Two experiments demonstrated that eyewitnesses more frequently associate an actor with the actions of another person when those two people had appeared together in the same event, rather than in different events. This greater likelihood of binding an actor with the actions of another person from the same event was associated with high-confidence recognition judgments and "remember" responses in a remember-know task, suggesting that viewing an actor together with the actions of another person led participants to falsely recollect having seen that actor perform those actions. An analysis of age differences provided evidence that familiarity also contributed to false recognition independently of a false-recollection mechanism. In particular, older adults were more likely than young adults to falsely recognize a novel conjunction of a familiar actor and action, regardless of whether that actor and action were from the same or from different events. Older adults' elevated rate of false recognition was associated with intermediate confidence levels, suggesting that it stemmed from increased reliance on familiarity rather than from false recollection. The implications of these results are discussed for theories of conjunction errors in memory and of unconscious transference in eyewitness testimony.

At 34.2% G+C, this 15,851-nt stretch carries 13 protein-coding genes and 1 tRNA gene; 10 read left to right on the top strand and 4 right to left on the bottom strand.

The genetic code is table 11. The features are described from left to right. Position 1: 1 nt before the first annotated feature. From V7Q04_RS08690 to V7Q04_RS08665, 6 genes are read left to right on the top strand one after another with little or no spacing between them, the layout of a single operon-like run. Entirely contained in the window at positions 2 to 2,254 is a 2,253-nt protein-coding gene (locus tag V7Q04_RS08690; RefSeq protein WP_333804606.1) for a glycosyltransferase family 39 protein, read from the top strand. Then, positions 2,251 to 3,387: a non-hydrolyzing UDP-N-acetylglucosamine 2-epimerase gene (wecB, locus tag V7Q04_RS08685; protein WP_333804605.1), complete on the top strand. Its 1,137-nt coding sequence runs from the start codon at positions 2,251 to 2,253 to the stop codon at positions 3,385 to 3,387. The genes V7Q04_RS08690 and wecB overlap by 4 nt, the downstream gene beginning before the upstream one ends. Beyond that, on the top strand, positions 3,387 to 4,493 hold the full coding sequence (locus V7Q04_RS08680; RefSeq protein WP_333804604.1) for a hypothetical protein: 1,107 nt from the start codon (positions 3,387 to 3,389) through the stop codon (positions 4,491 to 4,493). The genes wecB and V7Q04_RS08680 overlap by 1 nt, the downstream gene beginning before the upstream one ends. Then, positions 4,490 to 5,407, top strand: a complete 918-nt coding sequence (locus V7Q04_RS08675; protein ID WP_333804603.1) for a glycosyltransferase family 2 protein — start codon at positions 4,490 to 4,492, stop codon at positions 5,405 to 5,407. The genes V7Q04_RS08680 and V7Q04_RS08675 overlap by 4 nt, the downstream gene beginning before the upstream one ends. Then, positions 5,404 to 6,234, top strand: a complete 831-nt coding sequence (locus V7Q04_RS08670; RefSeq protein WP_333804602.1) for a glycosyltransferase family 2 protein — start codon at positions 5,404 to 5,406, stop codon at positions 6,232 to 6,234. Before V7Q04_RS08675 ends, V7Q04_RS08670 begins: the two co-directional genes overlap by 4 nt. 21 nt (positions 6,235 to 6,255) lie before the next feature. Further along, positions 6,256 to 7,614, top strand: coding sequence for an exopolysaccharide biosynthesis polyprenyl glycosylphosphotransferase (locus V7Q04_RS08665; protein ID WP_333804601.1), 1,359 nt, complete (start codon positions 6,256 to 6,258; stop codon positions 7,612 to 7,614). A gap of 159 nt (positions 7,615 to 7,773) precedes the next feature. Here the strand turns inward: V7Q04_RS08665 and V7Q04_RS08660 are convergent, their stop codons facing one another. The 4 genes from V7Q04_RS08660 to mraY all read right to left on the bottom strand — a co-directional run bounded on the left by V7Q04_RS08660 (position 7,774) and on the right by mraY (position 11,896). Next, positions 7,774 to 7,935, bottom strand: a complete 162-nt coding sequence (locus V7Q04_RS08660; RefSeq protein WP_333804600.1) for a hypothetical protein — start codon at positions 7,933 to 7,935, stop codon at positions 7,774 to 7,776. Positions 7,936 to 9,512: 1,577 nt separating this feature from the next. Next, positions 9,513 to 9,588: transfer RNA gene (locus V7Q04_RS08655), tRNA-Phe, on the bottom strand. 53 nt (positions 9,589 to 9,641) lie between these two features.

5. Actor-recipient role affects neural responses to self in emotional situations.

    PubMed

    Wang, Xiaoyan; Zheng, Li; Cheng, Xuemei; Li, Lin; Sun, Lining; Wang, Qianfeng; Guo, Xiuyan

    2015-01-01